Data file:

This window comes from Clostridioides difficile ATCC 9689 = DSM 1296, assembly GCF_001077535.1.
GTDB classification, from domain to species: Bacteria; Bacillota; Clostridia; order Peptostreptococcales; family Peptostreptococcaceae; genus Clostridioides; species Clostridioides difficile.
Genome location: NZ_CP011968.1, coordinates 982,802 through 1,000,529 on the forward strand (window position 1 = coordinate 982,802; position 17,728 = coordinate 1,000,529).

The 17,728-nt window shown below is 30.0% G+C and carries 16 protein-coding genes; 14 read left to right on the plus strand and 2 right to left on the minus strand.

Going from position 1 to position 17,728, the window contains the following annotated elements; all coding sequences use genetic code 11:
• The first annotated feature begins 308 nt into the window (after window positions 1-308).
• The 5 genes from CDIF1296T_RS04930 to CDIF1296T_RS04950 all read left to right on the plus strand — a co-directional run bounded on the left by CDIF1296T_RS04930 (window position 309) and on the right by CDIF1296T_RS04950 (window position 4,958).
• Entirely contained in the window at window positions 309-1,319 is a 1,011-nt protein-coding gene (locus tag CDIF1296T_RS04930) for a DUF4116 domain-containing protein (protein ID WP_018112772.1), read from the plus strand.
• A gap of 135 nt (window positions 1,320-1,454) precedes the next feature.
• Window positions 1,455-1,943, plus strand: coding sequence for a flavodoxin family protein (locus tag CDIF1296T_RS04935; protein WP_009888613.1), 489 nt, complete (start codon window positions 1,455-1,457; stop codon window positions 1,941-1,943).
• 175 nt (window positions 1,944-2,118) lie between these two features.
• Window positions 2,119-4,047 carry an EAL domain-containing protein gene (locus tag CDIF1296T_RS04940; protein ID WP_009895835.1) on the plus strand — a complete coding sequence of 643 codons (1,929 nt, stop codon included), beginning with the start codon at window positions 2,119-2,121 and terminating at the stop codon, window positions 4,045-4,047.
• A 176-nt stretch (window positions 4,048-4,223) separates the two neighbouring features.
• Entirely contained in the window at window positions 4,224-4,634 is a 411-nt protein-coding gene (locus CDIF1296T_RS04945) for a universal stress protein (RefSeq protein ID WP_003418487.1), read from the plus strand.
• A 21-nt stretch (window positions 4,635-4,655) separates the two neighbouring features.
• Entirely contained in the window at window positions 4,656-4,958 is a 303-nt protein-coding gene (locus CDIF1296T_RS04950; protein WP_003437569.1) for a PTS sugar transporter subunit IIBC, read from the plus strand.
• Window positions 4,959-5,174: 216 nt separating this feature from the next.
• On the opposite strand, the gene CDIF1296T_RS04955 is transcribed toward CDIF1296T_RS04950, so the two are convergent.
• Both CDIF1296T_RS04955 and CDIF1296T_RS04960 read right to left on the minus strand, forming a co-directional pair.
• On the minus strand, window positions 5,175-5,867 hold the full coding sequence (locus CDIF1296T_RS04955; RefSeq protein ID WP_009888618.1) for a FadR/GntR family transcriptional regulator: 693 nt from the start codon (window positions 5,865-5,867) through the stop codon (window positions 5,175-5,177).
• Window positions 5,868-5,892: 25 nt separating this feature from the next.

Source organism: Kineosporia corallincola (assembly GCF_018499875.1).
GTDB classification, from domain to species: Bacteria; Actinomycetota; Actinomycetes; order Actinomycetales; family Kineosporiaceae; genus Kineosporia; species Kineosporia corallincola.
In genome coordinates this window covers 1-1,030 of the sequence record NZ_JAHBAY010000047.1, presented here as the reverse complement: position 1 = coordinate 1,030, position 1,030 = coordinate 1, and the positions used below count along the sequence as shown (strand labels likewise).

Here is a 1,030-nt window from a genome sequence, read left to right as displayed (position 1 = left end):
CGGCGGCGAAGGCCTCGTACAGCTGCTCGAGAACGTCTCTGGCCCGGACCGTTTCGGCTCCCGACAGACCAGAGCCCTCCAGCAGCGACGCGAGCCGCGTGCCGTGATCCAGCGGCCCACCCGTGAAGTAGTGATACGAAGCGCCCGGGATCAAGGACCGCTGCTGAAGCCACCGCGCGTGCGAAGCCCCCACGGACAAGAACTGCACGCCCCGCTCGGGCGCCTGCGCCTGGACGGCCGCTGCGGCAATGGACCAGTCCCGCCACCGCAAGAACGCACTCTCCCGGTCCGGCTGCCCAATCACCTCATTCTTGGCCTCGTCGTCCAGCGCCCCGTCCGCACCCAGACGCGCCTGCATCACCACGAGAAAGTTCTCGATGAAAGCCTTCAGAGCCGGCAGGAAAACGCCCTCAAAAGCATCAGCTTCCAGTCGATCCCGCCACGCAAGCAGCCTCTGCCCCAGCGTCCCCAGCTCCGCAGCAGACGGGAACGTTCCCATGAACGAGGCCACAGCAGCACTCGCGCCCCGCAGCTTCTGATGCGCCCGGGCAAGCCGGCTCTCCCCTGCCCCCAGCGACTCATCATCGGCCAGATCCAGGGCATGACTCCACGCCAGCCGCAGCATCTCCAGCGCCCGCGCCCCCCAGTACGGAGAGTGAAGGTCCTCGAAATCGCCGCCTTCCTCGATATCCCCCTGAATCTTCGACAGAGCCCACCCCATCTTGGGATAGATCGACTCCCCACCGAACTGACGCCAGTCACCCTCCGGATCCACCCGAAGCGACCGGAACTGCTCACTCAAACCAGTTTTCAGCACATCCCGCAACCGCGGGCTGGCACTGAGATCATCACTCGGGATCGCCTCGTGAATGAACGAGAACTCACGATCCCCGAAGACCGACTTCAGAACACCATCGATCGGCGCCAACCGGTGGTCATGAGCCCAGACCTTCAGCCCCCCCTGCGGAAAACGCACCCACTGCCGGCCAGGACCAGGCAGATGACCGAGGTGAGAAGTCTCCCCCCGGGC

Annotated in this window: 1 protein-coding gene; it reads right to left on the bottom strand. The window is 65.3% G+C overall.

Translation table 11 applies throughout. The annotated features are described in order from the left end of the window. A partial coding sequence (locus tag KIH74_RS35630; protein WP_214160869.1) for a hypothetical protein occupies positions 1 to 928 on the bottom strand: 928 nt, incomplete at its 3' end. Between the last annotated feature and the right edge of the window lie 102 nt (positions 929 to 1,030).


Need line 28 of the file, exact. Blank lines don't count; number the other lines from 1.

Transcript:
Translation table 11 applies throughout. The annotated features are described in order from the left end of the window. A partial coding sequence (locus tag KIH74_RS35630; protein WP_214160869.1) for a hypothetical protein occupies positions 1 to 928 on the bottom strand: 928 nt, incomplete at its 3' end. Between the last annotated feature and the right edge of the window lie 102 nt (positions 929 to 1,030).